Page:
|Abstract or Summary
- The investigations reported are based on two studies; the first
is concerned with the selection practiced for performance in one inbred
Angus and three inbred Hereford lines of cattle, the realized
responses, levels of inbreeding and associated performance, and
heritabilities of the performance traits.
Selection differentials for all performance traits were positive
when the averages for both parents were considered. Selection
differentials computed from the sire side of the matings were all
positive and were higher than those on the dam side as a consequence
of greater selection intensity through the sires.
Automatic selection against inbreeding occurred on the sire
side in conjunction with selection for increased performance. Due
to the low selection intensity for females, selection was for increased
inbreeding on the dam side of the matings.
Inbreeding increased in all lines over a 12 year period. Performance increased early in the inbreeding program, then
levelled off and subsequently declined. Score improved in all lines.
Generally favorable response in the Angus line resulted from a lower
initial performance, a broader genetic base and more animals from
which to select.
Data from repeat matings showed that more variability in performance
existed during the preweaning than in the postweaning period.
Zero and low levels of inbreeding were associated with high
preweaning performance and low postweaning performance. At
higher stages of inbreeding, the reverse was true.
Heritability estimates differentiated between the highly heritable
traits, postweaning rate and economy of gain, and the lowly and
moderately heritable traits respectively, preweaning gain and score.
In the second study the performance data on calves resulting
from a complete diallel cross between the three Hereford lines involved
in the first study were analyzed. In addition, blood samples
were analyzed at 450 and 750 pounds for amino acid nitrogen, urea
nitrogen and creatinine.
Differences in general combining ability between lines were
found for postweaning rate and economy of gain. The Lionheart line
was the best general combiner, followed by the David and Prince
lines. Specific combining ability differences in rate of gain favored crosses between the more rapidly gaining Lionheart and David lines.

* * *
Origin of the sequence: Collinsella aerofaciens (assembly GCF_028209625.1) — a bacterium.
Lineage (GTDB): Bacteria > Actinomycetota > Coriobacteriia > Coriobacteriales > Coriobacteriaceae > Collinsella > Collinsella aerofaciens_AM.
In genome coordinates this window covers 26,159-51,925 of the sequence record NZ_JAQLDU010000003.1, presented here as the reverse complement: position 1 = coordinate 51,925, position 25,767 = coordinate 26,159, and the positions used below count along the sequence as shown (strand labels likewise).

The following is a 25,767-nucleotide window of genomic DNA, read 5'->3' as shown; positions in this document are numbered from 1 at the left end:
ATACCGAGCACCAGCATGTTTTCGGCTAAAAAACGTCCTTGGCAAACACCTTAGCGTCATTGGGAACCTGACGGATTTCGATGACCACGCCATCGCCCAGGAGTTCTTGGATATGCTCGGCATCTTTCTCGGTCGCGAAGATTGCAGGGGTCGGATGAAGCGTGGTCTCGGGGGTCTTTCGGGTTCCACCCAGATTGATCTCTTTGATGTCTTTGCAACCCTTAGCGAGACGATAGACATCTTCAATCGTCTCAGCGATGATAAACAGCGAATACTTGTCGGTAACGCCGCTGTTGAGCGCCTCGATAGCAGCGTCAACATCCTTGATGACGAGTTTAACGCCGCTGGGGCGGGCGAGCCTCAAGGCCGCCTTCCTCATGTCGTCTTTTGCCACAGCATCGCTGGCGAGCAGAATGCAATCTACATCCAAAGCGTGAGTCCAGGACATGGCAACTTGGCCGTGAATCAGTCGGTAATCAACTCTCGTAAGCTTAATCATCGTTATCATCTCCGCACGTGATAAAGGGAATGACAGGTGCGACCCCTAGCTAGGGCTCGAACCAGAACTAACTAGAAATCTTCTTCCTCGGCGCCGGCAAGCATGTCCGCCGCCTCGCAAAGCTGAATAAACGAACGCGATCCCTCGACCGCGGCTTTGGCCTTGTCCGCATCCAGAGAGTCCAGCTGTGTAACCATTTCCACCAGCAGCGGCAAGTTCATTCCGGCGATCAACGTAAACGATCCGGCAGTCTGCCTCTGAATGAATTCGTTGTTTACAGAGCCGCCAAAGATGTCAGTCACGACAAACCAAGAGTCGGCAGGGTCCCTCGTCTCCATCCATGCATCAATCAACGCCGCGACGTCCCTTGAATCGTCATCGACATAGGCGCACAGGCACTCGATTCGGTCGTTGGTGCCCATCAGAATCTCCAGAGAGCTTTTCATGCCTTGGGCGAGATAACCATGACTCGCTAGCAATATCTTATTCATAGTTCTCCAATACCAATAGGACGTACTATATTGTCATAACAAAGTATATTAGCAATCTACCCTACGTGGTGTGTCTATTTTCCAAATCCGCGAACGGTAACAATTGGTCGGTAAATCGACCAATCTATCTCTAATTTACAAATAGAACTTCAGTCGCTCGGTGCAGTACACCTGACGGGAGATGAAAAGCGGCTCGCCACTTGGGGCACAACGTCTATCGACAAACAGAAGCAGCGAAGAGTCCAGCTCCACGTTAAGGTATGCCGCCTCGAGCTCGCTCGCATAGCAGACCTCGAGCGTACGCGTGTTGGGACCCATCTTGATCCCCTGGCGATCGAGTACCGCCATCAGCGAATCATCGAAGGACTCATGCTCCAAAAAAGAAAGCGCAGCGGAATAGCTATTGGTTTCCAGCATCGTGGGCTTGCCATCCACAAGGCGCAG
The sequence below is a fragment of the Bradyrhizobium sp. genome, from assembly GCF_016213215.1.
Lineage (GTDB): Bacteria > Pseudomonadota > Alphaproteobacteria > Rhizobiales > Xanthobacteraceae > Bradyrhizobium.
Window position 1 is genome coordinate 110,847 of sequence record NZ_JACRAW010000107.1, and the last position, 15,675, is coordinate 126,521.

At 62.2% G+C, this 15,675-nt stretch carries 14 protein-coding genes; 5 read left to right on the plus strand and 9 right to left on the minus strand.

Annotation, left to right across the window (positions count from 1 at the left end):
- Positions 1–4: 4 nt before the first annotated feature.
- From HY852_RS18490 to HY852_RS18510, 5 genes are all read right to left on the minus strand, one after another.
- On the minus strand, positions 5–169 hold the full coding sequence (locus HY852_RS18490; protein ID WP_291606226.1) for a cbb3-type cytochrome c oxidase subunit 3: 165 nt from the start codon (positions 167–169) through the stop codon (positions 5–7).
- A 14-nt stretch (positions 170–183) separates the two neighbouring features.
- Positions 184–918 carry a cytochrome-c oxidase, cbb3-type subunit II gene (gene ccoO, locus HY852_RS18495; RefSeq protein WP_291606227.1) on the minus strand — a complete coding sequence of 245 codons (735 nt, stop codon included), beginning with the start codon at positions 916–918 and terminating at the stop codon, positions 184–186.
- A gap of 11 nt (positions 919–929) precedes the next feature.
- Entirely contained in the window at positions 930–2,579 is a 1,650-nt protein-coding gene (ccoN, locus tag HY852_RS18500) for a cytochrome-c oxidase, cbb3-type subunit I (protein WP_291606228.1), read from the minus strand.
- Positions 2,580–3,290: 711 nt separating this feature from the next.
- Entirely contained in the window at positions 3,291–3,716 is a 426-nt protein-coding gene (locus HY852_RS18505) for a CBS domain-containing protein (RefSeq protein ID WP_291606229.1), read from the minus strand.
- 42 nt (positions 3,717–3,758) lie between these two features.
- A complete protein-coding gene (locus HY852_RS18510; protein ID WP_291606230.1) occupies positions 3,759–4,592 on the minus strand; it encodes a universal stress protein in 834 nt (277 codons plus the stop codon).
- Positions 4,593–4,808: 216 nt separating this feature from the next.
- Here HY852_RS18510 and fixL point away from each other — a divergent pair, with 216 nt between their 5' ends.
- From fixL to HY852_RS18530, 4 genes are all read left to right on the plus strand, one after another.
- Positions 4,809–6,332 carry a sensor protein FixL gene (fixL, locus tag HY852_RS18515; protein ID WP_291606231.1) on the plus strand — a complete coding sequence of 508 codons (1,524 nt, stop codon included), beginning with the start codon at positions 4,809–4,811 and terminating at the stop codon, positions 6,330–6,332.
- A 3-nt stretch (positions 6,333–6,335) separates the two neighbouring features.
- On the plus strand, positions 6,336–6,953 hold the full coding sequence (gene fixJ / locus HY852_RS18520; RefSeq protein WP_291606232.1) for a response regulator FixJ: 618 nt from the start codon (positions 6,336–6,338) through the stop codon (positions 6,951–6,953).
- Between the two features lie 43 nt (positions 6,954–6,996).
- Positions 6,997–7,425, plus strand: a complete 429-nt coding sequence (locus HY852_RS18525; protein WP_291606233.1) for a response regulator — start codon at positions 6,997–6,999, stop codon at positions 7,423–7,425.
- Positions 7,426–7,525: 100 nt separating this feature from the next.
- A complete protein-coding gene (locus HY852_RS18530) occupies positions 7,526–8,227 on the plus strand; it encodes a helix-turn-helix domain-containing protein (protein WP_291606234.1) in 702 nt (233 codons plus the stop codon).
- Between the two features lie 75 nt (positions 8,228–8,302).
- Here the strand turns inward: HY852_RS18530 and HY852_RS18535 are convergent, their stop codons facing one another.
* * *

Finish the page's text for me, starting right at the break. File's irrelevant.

The Prince and David cross was the lowest performing cross among
the specific crosses. The analyses of differences in economy of gain
were similar to those for postweaning rate of gain, but there was
also a significant difference in favor of linecross over inbred calves.
This was probably due to the economy of gain contributed by the
Prince line to the linecross calves. A highly significant association
existed between postweaning rate and economy of gain, with rate of
gain accounting for 77 percent of the variation in economy of gain.
Higher scores were given to Lionheart x Prince calves than
calves resulting from crosses involving the lower scoring David line.
Linecross calves were scored higher than inbred calves, with the
Prince and David inbred calves contributing to the low scores of all
inbreds. Line of dam differences in score at 800 pounds were due to
the less rapidly gaining David calves during the preweaning period
scoring lower at 800 pounds.
When all inbred and linecross calves were considered, blood
creatinine was higher at 450 pounds in calves from David dams which
were inferior milkers, and lower in the calves at 750 pounds sired
by the David bulls, due to lower gaining inbred David calves. A
significant difference in blood amino acid nitrogen at 750 pounds was
due to the low content in calves sired by the Prince bulls, which is
possibly a function of economy of gain contributed by this line. Urea
nitrogen at 750 pounds and feed required per 100 pounds of gain were
negatively correlated. At 450 pounds, blood creatinine and amino
acid nitrogen were highly associated.